6. Larry Fitzpatrick

    Jim-
    One of my pet peeves concerns “combined” parts (i.e. Trumpet 1,2).
    I’ve run across many pieces where the composer/arranger places an accidental for one part (e.g. C# for Trumpet 1) and assumes the Trumpet 2 player has seen it when he encounters the C later in the measure. This seems to be becoming more common with the increased use of Finale and other music composing software since sharping the second C would lead to a double sharp. The courtesy accidental would be very welcome here.

    Secondly, please clarify for me: when an altered note (not in the key signature) is tied to the same note in the next measure, does the accidental also tie over? It doesn’t happen often, but when it does, there always seems to be confusion as to what to do. Would a courtesy accidental be appropriate here?

    Thanks for all your hard work. Merry Christmas and Happy Holiday’s to you and yours.

    Larry

  7. Jim Martin

    Larry: You must be referring to concert band parts where instruments are combined into one part, to save paper I would think. I personally hate those things, and I would never do that in a jazz chart.

    As far as an accidental tied to over a bar, yes, it is the same note and would not require a courtesy accidental. That would make it very confusing for the player I would think.

    If the tied note is followed by the same note, it would then require a courtesy accidental for sure. Earlier versions of Finale sometimes do not recognize the pitch, even though its tied, so when played back, it would often play the tied note a half step lower. That was really annoying. I use 2010 now and I believe that is fixed.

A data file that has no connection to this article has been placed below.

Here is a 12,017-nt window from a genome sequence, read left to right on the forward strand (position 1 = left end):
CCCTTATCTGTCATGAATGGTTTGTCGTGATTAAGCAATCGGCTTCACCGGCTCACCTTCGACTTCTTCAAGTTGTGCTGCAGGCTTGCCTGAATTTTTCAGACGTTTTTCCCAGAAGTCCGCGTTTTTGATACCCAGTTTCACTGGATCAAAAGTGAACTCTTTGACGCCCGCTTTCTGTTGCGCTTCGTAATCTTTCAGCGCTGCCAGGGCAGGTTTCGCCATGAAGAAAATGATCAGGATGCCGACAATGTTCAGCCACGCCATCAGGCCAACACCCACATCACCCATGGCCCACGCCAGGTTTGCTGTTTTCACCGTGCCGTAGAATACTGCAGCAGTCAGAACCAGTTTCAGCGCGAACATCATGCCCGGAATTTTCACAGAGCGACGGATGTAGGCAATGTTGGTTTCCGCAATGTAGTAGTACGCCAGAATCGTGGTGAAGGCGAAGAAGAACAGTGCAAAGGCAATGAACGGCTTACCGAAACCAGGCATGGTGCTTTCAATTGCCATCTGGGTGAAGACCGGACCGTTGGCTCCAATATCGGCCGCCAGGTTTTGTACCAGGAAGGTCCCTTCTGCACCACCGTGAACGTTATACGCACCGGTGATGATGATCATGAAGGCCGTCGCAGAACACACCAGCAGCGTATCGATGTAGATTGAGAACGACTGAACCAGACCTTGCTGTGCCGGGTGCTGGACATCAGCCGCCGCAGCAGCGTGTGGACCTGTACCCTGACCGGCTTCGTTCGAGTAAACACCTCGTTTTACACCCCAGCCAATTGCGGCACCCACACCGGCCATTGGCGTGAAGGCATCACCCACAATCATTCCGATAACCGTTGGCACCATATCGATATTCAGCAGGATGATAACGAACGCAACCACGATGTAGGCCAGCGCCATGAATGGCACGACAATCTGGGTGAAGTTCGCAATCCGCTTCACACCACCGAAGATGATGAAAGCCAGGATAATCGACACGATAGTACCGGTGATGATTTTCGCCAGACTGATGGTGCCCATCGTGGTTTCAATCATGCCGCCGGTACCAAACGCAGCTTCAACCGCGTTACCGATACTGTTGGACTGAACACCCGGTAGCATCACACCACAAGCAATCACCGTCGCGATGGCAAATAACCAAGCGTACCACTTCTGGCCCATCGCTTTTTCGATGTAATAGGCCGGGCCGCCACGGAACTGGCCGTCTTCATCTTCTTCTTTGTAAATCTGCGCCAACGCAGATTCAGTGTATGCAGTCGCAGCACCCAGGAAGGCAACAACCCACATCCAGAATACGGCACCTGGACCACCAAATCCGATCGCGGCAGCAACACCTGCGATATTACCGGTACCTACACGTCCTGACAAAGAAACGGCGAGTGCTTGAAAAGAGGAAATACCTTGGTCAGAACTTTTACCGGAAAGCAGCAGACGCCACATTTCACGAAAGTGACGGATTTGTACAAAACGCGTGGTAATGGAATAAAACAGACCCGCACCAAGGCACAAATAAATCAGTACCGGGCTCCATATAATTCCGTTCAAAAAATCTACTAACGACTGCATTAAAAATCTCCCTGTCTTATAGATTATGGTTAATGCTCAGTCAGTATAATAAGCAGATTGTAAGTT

8. Larry Fitzpatrick

    Jim –
    “…You must be referring to concert band parts where instruments are combined into one part, to save paper I would think. I personally hate those things, and I would never do that in a jazz chart…”

    Oops! I kind of forgot that this is a /jazz/ arranging class 🙂 but yeah, this is exactly the type of part I’m refering to. I’ve encountered them primarily in my church orchestra…usually 2 parts to a page but occasionally all 3 parts. Talk about confusing!!

    Thanks again for all you’re doing. It’s greatly appreciated!!

    Larry

  9. curt streuli

    I was looking at I think measure 21 to 23, with an Ab in 21 and an a in 23. Two measures separate the the Ab to A natural, and no courtesy accidental, which seems right. I’m assuming that you only use the courtesy accidentals in the immediate next measure?

    Also it’s important to use the paranthesis if you are doing this by hand. Sometimes I run across courtesy accicentals without the paranthesis and they confuse me.

    I’d like to agree with the comment about 2 parts on one piece of paper. As I get older, , the eyes a little worse, and the mind a little slower, these things can be impossible to read. Especially if you are arranging for non professional musicians, it’s important to remember that for many of us, the bottom line is we may not read as well as we did when we were younger, even with the benefit of both experience and music reading glasses.

  10. Jim Martin

    Curt: You are correct, too much of a good thing can be confusing. I usually only use the courtesy accidentals when it is needed, i.e. the measure following the original accidental.

    Parenthesis are important as well, because they do signify that the accidental is one of courtesy only.

    I am now making parts about 93%, that seems to be large enough to read easily, but still get 9 staves on a page, 8 on the title page.

  11. Chuck Smith

    Jim, there is a cautionary accidental plugin in Finale. You didn’t mention the use of courtesy accidentals on octave notes. In modern music notation the accidentals only apply to the line or space where they occur not to the octave spaces or lines.